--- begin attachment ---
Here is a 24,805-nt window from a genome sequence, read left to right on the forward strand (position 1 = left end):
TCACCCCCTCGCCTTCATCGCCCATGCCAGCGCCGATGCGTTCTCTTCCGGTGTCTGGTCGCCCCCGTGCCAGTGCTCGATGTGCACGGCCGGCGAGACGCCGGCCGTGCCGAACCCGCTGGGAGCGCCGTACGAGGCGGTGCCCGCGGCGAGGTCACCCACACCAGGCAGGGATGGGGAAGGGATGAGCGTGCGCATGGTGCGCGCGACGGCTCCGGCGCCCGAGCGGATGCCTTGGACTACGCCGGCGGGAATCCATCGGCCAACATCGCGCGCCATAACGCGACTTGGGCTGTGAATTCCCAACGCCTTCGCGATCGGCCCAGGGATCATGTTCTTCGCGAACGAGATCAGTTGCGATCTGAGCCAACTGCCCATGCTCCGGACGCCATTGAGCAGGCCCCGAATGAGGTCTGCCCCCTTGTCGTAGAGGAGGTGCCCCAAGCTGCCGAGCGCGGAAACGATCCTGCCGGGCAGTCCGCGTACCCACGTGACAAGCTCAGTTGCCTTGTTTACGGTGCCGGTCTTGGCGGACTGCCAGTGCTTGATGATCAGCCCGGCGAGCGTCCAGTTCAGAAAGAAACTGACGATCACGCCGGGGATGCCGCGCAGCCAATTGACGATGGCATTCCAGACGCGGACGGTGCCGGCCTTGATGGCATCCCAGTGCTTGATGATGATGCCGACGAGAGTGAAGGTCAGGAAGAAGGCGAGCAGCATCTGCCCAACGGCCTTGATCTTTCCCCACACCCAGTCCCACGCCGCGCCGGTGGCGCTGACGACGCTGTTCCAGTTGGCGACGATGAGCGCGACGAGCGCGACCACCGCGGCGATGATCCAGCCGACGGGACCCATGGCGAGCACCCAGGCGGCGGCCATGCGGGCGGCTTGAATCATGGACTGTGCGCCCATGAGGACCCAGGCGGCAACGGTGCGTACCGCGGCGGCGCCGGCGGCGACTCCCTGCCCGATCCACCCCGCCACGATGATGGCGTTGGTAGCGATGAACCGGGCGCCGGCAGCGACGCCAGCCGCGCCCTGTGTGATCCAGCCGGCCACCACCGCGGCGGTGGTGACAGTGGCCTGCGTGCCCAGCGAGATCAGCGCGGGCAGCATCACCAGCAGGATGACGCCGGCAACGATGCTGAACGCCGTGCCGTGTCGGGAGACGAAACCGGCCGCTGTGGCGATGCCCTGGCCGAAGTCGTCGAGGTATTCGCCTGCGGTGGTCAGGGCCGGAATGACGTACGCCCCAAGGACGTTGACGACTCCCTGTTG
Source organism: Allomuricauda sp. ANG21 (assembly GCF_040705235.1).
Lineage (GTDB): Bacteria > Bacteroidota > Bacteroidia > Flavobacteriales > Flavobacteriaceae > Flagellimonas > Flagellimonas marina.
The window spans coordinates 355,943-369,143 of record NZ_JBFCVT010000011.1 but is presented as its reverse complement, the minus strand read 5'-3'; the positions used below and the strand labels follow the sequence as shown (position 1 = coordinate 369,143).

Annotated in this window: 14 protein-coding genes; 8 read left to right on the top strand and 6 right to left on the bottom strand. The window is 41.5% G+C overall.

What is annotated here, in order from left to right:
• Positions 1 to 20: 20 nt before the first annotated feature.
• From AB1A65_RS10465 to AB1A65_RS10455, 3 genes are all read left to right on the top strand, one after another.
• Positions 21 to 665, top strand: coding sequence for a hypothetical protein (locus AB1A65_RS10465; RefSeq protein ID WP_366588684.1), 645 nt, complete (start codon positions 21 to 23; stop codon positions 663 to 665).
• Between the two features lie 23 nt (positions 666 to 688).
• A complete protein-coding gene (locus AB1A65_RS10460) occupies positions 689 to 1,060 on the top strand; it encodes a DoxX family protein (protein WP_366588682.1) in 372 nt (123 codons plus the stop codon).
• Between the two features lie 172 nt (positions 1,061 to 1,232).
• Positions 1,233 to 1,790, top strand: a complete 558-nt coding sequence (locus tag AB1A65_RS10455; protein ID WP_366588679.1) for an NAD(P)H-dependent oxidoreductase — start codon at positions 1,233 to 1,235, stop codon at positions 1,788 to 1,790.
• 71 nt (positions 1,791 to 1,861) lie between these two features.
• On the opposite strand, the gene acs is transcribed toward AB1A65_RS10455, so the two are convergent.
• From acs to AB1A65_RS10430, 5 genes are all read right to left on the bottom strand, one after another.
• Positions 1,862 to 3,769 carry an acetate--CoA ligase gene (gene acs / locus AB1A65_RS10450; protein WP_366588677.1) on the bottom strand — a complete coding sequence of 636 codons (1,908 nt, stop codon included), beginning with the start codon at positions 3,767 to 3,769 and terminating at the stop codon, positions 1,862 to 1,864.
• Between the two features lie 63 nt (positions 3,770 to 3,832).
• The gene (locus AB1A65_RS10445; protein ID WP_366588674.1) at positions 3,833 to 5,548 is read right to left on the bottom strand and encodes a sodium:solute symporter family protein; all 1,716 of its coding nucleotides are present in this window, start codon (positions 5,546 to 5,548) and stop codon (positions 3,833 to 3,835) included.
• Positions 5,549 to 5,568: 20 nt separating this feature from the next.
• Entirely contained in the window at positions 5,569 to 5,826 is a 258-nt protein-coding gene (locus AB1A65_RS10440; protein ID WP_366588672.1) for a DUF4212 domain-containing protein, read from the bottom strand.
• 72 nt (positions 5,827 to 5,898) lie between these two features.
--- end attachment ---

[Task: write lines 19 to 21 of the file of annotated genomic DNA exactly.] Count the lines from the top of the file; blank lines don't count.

• Between the two features lie 63 nt (positions 3,770 to 3,832).
• The gene (locus AB1A65_RS10445; protein ID WP_366588674.1) at positions 3,833 to 5,548 is read right to left on the bottom strand and encodes a sodium:solute symporter family protein; all 1,716 of its coding nucleotides are present in this window, start codon (positions 5,546 to 5,548) and stop codon (positions 3,833 to 3,835) included.
• Positions 5,549 to 5,568: 20 nt separating this feature from the next.